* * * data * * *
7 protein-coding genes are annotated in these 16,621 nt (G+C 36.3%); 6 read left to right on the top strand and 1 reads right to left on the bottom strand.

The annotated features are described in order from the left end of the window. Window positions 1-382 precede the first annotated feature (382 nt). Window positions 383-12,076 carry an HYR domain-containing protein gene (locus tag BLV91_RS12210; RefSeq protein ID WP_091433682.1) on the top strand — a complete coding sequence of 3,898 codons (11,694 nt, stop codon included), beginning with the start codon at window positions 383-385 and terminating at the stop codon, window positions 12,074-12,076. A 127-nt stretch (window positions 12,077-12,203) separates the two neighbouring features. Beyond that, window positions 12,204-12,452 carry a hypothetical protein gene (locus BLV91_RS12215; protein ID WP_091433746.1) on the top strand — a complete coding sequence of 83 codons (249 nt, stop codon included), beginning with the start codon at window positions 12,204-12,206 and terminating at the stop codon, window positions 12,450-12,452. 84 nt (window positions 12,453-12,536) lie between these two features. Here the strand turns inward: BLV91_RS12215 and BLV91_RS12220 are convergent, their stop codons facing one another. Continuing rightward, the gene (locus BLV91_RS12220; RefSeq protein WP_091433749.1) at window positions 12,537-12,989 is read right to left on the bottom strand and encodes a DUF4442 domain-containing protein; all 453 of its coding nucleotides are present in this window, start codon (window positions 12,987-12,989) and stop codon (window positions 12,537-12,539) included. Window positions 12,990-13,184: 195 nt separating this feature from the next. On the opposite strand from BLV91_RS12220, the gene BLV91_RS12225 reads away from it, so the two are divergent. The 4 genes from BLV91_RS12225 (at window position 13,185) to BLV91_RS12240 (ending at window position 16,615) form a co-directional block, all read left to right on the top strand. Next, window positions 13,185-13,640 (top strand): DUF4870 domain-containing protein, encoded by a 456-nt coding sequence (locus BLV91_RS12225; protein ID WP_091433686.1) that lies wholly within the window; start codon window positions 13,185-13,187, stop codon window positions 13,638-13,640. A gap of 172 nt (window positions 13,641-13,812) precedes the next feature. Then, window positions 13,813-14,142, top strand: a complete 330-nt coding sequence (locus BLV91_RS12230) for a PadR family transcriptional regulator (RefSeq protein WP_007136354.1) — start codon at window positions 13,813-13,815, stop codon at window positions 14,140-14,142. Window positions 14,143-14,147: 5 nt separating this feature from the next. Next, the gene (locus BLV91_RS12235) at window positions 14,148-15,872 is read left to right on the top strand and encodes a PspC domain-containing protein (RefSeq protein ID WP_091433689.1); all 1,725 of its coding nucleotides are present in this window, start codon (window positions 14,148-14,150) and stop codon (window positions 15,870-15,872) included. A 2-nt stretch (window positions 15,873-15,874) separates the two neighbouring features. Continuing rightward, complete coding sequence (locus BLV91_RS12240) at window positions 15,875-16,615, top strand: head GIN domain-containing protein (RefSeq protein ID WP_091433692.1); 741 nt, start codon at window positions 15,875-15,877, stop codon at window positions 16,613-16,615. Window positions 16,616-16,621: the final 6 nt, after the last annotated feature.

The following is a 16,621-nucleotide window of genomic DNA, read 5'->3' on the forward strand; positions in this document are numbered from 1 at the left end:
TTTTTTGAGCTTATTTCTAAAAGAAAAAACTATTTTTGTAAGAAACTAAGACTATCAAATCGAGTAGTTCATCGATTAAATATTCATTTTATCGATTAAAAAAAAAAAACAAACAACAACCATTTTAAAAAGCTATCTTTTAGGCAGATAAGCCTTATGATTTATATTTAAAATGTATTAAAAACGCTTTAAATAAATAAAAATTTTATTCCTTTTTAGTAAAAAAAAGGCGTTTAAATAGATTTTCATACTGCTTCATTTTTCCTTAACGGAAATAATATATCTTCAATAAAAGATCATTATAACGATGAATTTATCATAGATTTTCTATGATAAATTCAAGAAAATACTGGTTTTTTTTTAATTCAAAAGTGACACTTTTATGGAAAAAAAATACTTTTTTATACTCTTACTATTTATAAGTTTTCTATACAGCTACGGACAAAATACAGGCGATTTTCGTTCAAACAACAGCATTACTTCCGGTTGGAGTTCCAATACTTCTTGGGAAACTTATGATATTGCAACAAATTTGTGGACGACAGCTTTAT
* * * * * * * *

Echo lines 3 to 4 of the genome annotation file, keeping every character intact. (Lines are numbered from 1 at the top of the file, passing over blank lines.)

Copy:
The following is a 16,621-nucleotide window of genomic DNA, read 5'->3' on the forward strand; positions in this document are numbered from 1 at the left end:
TTTTTTGAGCTTATTTCTAAAAGAAAAAACTATTTTTGTAAGAAACTAAGACTATCAAATCGAGTAGTTCATCGATTAAATATTCATTTTATCGATTAAAAAAAAAAAACAAACAACAACCATTTTAAAAAGCTATCTTTTAGGCAGATAAGCCTTATGATTTATATTTAAAATGTATTAAAAACGCTTTAAATAAATAAAAATTTTATTCCTTTTTAGTAAAAAAAAGGCGTTTAAATAGATTTTCATACTGCTTCATTTTTCCTTAACGGAAATAATATATCTTCAATAAAAGATCATTATAACGATGAATTTATCATAGATTTTCTATGATAAATTCAAGAAAATACTGGTTTTTTTTTAATTCAAAAGTGACACTTTTATGGAAAAAAAATACTTTTTTATACTCTTACTATTTATAAGTTTTCTATACAGCTACGGACAAAATACAGGCGATTTTCGTTCAAACAACAGCATTACTTCCGGTTGGAGTTCCAATACTTCTTGGGAAACTTATGATATTGCAACAAATTTGTGGACGACAGCTTTAT